Launched in March 2021, the UK government’s New Plan for Immigration is quickly moving towards parliament, after a short and contested period of consultation, ‘worth no more than the paper on which it was printed’, according to Zoe Gardner, policy advisor with the Joint Council for the Welfare of Immigrants.
Despite its title, the UK government’s new plan neither offers a holistic view on immigration nor provides a strategy to harness the benefit of immigration for the country. From page 1, Priti Patel’s plan is framed as a crusade against ‘illegal immigration’, everything that follows in terms of (often vague) proposals stems from this entry point. While not surprising rhetorically coming from a right wing nationalist government, it is nonetheless noticeable that in proposing a new approach to immigration, the government choses to focus on what most scholars would characterise as numerically a small part of the phenomen, distorting public perceptions for electoral gains. The plan also appropriates humanitarian language and proposals like for example the need to provide safe routes for asylum seekers to validate its plan to curtail the right to claim asylum in the UK.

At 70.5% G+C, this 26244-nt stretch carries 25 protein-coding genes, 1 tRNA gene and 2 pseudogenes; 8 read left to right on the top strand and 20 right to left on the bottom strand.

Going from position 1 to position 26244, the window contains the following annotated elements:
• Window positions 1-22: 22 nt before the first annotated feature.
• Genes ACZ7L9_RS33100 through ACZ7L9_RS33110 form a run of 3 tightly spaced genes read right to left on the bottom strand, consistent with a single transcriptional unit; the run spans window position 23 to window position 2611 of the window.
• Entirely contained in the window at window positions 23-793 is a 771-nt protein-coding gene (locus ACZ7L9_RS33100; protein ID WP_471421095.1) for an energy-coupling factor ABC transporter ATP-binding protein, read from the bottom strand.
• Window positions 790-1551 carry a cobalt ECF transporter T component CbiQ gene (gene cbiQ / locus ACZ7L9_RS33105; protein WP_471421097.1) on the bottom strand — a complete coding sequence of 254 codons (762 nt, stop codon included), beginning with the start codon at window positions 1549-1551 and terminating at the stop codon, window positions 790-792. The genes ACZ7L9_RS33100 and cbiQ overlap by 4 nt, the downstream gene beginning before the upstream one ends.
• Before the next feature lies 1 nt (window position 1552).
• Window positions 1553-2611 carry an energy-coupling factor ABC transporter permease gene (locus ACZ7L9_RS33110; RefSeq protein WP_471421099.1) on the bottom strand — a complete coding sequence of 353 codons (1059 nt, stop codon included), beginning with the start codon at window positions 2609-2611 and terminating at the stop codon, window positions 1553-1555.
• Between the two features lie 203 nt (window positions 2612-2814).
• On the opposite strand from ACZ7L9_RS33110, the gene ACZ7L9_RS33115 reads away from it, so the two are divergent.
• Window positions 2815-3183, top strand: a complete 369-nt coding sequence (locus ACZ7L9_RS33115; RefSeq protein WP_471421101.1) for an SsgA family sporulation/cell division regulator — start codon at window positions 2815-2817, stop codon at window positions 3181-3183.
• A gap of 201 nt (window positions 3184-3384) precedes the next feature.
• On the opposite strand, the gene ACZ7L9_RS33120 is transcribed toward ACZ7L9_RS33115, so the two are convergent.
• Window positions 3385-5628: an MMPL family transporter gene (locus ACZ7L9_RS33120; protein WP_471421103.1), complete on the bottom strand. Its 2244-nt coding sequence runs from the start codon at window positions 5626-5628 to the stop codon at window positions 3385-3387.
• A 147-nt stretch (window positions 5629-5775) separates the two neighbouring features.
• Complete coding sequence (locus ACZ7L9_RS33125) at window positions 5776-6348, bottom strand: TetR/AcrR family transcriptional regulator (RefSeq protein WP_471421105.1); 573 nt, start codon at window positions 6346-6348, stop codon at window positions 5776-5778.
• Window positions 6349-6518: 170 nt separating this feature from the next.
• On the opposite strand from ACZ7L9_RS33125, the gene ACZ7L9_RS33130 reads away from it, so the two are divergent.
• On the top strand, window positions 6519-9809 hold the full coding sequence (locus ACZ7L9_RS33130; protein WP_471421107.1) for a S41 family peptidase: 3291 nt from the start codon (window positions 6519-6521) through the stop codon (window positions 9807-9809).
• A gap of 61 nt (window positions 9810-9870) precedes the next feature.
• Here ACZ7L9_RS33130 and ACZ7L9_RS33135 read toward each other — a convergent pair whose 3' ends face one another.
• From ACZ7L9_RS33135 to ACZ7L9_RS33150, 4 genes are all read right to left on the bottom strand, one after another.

A number of proposals had been announced or leaked to the press earlier this year, in particular concerning draconian changes to the asylum system, these initiatives pose a significant threat to the right to international protection for refugees and undermine the principles enshrined in the 1951 Geneva Convention and international law.
To discuss the New Plan for Immigration, in this episode of Conversations with Iris released to mark the 2021 Refugee Week, IRiS director Professor Nando Sigona is joined by Zoe Gardner, policy advisor with the Joint Council for the Welfare of Immigrants (JCWI).